"He really is an unknown quantity," says Gillian Steward, editor of AlbertaViews, a magazine with the motto, "Leading the political, social and cultural debate."

"Nobody, myself included, can remember anything he said and did while in cabinet," says Steward of the former transportation minister.

"I'm told he's a very nice man and very bright and very competent," says Tom McCabe, president of TheatreCalgary and the unofficial leader of various arts groups who threw their support behind Jim Dinning, the Tory candidate who had promised to double the budget of the Alberta Foundation for the Arts and create a premier's advisory committee.

"I suppose the mood is one of resignation," says Michael Hope, assistant principal bassoonist for the Calgary Philharmonic Orchestra, who had urged his colleagues to buy a PC party membership and to vote. "However," adds the musician, "the really encouraging thing is that for the first time ever, the arts were an issue in a political campaign. Perhaps this is a launching point for a significant transformation in Alberta. If the government recognizes the value of the arts, maybe the business community and the population will follow, and the province will become a friendlier place for artists than it has been."

So who is this man who could become king of the artists? Steady Eddie, as his friends call him, was raised on his family homestead near the village of Andrew (pop. 500), 105 kilometres northeast of Edmonton. There's a story, recounted with much myth-making fanfare in the Edmonton Journal this week, of how Stelmach sacrificed his dream of law school to help his elderly parents run the family farm after his older brother died. And how he quit university and bought the homestead from his parents, so that his brother's orphaned children would receive an inheritance.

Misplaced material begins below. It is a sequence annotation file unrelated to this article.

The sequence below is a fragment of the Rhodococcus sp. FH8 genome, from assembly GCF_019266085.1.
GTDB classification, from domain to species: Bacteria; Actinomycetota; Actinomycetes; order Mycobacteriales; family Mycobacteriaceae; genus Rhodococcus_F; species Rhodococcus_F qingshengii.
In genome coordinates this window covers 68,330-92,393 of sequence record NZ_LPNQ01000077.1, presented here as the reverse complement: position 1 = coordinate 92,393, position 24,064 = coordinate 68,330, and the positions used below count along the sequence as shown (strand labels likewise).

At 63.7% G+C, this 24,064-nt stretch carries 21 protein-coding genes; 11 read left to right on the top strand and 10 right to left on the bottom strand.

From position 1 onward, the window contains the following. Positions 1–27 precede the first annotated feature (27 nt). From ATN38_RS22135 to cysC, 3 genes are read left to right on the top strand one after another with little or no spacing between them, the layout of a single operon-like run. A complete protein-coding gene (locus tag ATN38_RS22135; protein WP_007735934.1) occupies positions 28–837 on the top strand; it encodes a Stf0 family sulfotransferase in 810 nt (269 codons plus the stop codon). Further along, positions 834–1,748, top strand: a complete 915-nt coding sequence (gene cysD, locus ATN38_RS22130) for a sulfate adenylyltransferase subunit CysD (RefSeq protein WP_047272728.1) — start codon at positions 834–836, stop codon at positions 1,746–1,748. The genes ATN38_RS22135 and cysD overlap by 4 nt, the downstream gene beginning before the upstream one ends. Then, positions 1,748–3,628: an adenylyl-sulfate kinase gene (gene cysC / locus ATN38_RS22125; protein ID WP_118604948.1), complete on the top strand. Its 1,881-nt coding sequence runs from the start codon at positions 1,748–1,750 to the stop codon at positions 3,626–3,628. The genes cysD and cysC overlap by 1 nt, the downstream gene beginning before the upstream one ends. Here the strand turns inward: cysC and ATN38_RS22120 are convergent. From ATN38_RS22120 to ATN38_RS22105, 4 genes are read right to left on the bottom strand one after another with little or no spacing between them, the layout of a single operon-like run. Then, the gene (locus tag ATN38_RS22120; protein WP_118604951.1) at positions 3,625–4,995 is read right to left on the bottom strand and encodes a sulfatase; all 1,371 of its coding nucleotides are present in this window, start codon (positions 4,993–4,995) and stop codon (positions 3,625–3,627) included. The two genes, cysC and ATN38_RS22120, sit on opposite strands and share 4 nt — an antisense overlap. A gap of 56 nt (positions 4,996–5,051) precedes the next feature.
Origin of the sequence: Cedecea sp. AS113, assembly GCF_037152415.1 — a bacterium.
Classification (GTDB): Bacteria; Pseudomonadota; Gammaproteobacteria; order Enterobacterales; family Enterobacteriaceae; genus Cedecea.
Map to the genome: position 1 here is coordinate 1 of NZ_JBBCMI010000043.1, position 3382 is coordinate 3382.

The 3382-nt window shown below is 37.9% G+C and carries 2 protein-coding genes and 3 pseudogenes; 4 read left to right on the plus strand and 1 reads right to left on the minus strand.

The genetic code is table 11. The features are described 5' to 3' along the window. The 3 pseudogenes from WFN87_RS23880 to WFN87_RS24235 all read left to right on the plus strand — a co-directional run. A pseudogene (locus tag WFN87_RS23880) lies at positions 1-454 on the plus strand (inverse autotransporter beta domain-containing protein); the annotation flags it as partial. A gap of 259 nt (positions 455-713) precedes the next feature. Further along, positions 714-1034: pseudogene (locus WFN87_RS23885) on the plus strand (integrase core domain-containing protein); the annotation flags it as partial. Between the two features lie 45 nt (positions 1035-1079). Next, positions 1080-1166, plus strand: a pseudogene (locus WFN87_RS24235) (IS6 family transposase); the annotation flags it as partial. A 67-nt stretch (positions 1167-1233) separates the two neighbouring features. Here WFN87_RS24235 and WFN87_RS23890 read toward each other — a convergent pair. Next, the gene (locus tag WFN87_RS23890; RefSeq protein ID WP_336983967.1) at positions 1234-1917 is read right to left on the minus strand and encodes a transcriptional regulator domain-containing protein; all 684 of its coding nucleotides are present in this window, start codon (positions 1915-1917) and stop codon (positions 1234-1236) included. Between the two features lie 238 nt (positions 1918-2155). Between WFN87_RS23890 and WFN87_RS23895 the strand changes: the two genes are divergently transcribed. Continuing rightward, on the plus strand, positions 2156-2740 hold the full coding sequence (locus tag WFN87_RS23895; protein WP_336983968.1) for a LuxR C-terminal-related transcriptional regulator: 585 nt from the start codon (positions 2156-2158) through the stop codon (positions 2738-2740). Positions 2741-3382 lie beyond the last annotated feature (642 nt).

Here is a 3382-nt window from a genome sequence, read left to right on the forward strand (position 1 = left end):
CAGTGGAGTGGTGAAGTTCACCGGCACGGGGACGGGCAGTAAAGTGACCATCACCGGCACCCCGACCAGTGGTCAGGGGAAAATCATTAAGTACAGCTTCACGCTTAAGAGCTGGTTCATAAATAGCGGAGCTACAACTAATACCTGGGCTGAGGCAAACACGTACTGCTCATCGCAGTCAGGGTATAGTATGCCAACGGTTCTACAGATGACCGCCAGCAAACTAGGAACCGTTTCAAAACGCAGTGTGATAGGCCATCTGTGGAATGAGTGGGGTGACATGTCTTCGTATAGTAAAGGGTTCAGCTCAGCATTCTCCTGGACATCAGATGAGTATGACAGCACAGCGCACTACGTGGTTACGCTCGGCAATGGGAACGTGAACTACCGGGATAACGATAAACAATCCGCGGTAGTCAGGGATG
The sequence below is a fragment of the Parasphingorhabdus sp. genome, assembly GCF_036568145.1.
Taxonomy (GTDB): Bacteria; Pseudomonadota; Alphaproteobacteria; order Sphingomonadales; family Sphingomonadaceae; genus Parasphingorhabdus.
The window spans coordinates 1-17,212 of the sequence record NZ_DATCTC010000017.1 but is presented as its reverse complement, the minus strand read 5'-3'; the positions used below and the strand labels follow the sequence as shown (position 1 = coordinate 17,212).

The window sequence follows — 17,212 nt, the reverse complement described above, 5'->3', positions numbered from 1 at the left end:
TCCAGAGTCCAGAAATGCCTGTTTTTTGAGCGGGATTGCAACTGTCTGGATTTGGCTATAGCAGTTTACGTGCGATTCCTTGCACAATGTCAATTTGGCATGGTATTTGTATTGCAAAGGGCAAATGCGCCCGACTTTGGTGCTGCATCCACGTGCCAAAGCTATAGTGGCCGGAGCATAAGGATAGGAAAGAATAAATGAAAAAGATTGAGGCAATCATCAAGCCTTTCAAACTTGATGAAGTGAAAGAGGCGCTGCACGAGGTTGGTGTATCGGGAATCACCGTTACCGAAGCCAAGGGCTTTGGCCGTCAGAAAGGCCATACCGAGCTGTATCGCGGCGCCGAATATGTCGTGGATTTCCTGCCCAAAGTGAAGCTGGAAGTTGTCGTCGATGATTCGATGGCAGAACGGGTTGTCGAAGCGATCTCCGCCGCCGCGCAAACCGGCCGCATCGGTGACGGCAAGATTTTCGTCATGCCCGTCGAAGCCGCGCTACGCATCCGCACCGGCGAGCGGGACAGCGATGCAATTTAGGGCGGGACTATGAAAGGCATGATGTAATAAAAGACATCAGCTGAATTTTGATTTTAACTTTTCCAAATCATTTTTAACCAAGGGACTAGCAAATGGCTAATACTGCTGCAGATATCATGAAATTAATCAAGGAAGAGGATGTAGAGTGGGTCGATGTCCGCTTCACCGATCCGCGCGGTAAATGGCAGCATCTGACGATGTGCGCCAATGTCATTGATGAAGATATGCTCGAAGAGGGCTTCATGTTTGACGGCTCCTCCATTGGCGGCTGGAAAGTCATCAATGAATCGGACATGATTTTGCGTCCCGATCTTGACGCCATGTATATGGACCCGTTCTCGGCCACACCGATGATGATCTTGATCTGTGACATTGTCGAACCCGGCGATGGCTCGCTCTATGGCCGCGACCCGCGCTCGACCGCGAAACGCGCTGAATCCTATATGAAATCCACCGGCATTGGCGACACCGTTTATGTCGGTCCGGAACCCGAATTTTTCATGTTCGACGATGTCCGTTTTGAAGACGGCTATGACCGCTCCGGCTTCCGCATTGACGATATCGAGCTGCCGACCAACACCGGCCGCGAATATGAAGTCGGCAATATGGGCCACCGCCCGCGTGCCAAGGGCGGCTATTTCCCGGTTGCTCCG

Today, he sings in the choir at the Protection of the Blessed Virgin Mary Krakow Ukrainian-Catholic Church, as does his wife, Marie, and helps care for the church cemetery. Edmonton author and filmmaker Fil Fraser, for one, sees hope in Stelmach's strong ties to the Ukrainian community and in his pioneering roots, which go back to 1898, when his grandparents settled in Andrew.

"The Ukrainian community has been a very strong cultural force in and around Edmonton," says Fraser, who has written extensively about its multicultural influence on the development of the province's heritage policies in Alberta's Camelot: Culture and the Arts in the Lougheed Years.

Fraser's book is an ode to the leadership of former premier Peter Lougheed, who created a program of matching grants, similar to what Stelmach is proposing, that allowed the arts to flourish from the early seventies to the mid-eighties, when oil revenues were also gushing.